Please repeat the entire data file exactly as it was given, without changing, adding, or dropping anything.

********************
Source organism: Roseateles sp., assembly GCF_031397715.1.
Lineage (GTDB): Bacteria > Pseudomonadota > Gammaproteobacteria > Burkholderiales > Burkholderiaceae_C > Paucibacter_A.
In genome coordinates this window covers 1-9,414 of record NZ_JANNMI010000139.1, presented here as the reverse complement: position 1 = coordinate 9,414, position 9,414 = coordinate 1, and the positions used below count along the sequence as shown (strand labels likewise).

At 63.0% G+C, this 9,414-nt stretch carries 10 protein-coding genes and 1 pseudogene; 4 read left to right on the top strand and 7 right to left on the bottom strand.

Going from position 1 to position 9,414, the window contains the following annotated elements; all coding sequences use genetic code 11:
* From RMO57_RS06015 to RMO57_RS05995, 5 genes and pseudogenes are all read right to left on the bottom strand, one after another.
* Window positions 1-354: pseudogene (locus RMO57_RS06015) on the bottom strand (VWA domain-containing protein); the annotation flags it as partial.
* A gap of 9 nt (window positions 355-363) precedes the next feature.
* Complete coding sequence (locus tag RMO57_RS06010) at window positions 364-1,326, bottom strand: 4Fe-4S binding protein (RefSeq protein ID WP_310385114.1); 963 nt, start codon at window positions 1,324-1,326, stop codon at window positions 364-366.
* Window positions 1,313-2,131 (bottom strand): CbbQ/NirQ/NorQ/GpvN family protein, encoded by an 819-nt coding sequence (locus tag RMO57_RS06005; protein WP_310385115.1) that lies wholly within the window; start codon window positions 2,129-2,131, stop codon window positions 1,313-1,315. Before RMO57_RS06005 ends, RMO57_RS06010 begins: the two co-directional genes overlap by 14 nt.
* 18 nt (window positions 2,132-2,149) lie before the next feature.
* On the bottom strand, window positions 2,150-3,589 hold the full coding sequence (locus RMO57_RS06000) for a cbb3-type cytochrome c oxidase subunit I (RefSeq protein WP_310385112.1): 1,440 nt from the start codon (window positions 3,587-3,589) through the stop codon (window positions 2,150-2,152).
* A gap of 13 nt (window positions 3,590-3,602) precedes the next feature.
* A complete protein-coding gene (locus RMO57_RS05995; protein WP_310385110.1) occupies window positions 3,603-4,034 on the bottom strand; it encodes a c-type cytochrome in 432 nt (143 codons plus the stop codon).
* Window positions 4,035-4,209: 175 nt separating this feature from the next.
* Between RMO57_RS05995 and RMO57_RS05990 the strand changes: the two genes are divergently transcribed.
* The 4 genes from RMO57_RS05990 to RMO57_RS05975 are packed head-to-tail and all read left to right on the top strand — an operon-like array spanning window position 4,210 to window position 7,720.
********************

Source organism: Roseateles sp., assembly GCF_031397715.1.
Lineage (GTDB): Bacteria > Pseudomonadota > Gammaproteobacteria > Burkholderiales > Burkholderiaceae_C > Paucibacter_A.
In genome coordinates this window covers 1-9,414 of record NZ_JANNMI010000139.1, presented here as the reverse complement: position 1 = coordinate 9,414, position 9,414 = coordinate 1, and the positions used below count along the sequence as shown (strand labels likewise).

At 63.0% G+C, this 9,414-nt stretch carries 10 protein-coding genes and 1 pseudogene; 4 read left to right on the top strand and 7 right to left on the bottom strand.

Going from position 1 to position 9,414, the window contains the following annotated elements; all coding sequences use genetic code 11:
* From RMO57_RS06015 to RMO57_RS05995, 5 genes and pseudogenes are all read right to left on the bottom strand, one after another.
* Window positions 1-354: pseudogene (locus RMO57_RS06015) on the bottom strand (VWA domain-containing protein); the annotation flags it as partial.
* A gap of 9 nt (window positions 355-363) precedes the next feature.
* Complete coding sequence (locus tag RMO57_RS06010) at window positions 364-1,326, bottom strand: 4Fe-4S binding protein (RefSeq protein ID WP_310385114.1); 963 nt, start codon at window positions 1,324-1,326, stop codon at window positions 364-366.
* Window positions 1,313-2,131 (bottom strand): CbbQ/NirQ/NorQ/GpvN family protein, encoded by an 819-nt coding sequence (locus tag RMO57_RS06005; protein WP_310385115.1) that lies wholly within the window; start codon window positions 2,129-2,131, stop codon window positions 1,313-1,315. Before RMO57_RS06005 ends, RMO57_RS06010 begins: the two co-directional genes overlap by 14 nt.
* 18 nt (window positions 2,132-2,149) lie before the next feature.
* On the bottom strand, window positions 2,150-3,589 hold the full coding sequence (locus RMO57_RS06000) for a cbb3-type cytochrome c oxidase subunit I (RefSeq protein WP_310385112.1): 1,440 nt from the start codon (window positions 3,587-3,589) through the stop codon (window positions 2,150-2,152).
* A gap of 13 nt (window positions 3,590-3,602) precedes the next feature.
* A complete protein-coding gene (locus RMO57_RS05995; protein WP_310385110.1) occupies window positions 3,603-4,034 on the bottom strand; it encodes a c-type cytochrome in 432 nt (143 codons plus the stop codon).
* Window positions 4,035-4,209: 175 nt separating this feature from the next.
* Between RMO57_RS05995 and RMO57_RS05990 the strand changes: the two genes are divergently transcribed.
* The 4 genes from RMO57_RS05990 to RMO57_RS05975 are packed head-to-tail and all read left to right on the top strand — an operon-like array spanning window position 4,210 to window position 7,720.